In case you are having a hard time reading it, it says the following:

God's Role for Women
Submission - Wives, submit yourselves unto your own husbands, as unto the Lord. (Eph. 5:22)
Motherhood - Notwithstanding she shall be saved in childbearing, if they continue in faith and charity and holiness with sobriety. (1 Tim. 2:15)
Keepers at Home - The young women are to be sober, to love their husbands, to love their children. To be discreet, chaste, keepers at home, good, obedient to their own husbands, that the word of God be not blasphemed. (Titus 2:4-5)
Quietness - A woman should learn in quietness and full submission. I do not permit a woman to teach or to assume authority over a man; she must be quiet. (1 Tim. 2:11-12)
Beauty - Favor is deceitful, and beauty is vain; but a woman that feareth the Lord, she shall be praised. (Pro. 31:30)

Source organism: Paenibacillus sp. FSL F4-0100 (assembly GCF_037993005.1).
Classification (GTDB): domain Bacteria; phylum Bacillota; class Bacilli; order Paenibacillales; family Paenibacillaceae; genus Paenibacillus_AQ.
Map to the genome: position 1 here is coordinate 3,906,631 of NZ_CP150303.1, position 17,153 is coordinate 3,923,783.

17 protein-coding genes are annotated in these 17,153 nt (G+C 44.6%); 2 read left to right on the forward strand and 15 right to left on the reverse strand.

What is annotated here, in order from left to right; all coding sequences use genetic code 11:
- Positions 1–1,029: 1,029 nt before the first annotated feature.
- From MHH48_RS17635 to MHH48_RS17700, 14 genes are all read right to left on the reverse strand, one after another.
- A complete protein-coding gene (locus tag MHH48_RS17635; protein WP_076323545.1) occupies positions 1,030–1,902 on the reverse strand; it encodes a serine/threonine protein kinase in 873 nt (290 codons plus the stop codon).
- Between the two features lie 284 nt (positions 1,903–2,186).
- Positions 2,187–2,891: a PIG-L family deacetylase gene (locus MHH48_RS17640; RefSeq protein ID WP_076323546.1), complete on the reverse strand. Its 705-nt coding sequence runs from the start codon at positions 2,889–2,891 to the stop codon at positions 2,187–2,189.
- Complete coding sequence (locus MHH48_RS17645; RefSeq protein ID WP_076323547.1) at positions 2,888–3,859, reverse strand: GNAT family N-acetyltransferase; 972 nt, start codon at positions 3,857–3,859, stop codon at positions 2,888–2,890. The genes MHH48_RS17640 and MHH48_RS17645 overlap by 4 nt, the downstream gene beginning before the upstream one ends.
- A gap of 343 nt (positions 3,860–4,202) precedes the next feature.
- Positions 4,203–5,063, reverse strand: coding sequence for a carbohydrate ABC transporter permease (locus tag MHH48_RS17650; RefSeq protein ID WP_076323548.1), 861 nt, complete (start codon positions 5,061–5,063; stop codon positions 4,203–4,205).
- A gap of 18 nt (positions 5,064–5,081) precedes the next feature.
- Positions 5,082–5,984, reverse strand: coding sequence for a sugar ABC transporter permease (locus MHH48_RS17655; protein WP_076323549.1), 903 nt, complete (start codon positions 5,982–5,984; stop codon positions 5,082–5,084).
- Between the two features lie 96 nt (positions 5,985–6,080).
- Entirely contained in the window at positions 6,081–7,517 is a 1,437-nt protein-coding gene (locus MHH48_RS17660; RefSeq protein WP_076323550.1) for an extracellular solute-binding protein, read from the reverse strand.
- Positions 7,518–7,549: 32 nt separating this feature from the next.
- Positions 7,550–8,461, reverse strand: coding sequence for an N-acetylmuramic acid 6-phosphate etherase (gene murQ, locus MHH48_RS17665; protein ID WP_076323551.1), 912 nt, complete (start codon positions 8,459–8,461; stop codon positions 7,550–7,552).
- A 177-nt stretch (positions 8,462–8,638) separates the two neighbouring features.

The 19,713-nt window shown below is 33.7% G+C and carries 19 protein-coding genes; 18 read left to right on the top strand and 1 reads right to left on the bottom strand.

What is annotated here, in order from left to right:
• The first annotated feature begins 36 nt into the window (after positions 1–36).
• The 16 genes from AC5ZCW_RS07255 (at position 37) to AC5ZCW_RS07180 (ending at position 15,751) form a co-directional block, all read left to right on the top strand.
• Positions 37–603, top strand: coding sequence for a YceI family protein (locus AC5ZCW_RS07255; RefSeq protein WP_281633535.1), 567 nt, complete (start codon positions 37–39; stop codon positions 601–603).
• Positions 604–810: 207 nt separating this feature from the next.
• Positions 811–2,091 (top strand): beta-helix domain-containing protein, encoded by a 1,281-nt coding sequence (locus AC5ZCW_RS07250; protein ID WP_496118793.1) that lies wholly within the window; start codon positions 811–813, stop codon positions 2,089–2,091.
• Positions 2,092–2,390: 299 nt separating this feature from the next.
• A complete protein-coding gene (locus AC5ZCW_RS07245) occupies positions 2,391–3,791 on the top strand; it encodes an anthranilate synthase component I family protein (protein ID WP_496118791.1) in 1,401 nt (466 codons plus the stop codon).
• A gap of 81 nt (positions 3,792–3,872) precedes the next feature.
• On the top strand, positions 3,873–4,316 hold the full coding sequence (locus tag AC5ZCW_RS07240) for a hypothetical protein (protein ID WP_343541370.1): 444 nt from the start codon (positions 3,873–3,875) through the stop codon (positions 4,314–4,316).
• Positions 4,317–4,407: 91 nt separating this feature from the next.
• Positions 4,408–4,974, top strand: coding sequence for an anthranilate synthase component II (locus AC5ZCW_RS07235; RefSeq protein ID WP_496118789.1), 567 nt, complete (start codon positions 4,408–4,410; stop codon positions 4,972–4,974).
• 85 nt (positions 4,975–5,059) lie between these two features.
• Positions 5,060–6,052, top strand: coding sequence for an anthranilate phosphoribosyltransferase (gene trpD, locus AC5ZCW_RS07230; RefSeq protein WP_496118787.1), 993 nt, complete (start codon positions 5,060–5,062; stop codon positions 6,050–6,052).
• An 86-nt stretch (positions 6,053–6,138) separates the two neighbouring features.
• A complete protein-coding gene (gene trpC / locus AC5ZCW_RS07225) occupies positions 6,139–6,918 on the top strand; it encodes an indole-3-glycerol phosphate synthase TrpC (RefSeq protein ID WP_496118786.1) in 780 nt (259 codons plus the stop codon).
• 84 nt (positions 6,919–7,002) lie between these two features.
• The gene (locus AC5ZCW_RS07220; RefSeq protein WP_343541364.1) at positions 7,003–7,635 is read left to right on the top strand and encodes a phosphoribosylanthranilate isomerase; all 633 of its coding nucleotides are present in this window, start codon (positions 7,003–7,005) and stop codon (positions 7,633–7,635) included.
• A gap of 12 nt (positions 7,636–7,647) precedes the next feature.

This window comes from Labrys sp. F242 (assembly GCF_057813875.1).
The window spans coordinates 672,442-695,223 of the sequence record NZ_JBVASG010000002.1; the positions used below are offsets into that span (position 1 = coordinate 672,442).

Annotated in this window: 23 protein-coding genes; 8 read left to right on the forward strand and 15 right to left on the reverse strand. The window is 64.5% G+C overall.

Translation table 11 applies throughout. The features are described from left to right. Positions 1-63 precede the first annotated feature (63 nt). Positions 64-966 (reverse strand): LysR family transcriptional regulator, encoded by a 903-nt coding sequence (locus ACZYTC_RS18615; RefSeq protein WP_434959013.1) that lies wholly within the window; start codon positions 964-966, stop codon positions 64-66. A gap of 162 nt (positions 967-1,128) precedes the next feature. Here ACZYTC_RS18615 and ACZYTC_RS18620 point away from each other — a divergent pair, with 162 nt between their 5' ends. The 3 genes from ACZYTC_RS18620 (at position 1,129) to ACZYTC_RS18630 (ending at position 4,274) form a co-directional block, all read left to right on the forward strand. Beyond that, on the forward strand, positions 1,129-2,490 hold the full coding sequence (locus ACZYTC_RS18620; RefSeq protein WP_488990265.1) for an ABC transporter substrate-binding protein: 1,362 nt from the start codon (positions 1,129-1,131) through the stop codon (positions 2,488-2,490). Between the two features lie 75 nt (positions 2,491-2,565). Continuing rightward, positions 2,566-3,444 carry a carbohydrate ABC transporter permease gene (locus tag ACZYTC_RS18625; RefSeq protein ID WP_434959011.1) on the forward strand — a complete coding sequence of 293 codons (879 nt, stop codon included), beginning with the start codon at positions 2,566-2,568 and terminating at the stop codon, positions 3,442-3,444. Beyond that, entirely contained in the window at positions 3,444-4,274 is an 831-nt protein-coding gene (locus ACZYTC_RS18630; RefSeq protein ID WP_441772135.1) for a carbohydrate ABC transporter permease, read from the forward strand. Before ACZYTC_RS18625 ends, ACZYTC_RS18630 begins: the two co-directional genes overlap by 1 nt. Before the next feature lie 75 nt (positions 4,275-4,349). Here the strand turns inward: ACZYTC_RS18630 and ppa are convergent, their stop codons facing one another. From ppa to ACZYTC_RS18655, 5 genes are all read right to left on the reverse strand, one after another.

This sign was on my college campus and these things were encouraged by a group of Christian men! To say I was shocked and astonished is an understatement. I am not a theologian, nor do I know every verse of the Bible and its intended usage, but to see men of faith at my college campus discouraging women from achievement and education was a tragedy. We are on the same side - we all love God and want his will for our lives. I know God has called me to pursue my education at Bowling Green and I know he has called me to teach college students, so how can these men who know nothing about me or my relationship with Christ stand there and tell me what God has planned for me? The sexism, misogyny, and oppression facing women in the church is great. Is this what Christian men want for their daughters - to have them do nothing more than marry, procreate, and care for the home? How could these men use God's word, something holy and sacred, to make me feel lesser, like something inferior? What would these men think of me if they really knew me - a woman who is pursuing a higher education, who has always worked outside the home, who has no children, and who kept her maiden name? Why should these choices define me? Why should my gender determine my worth?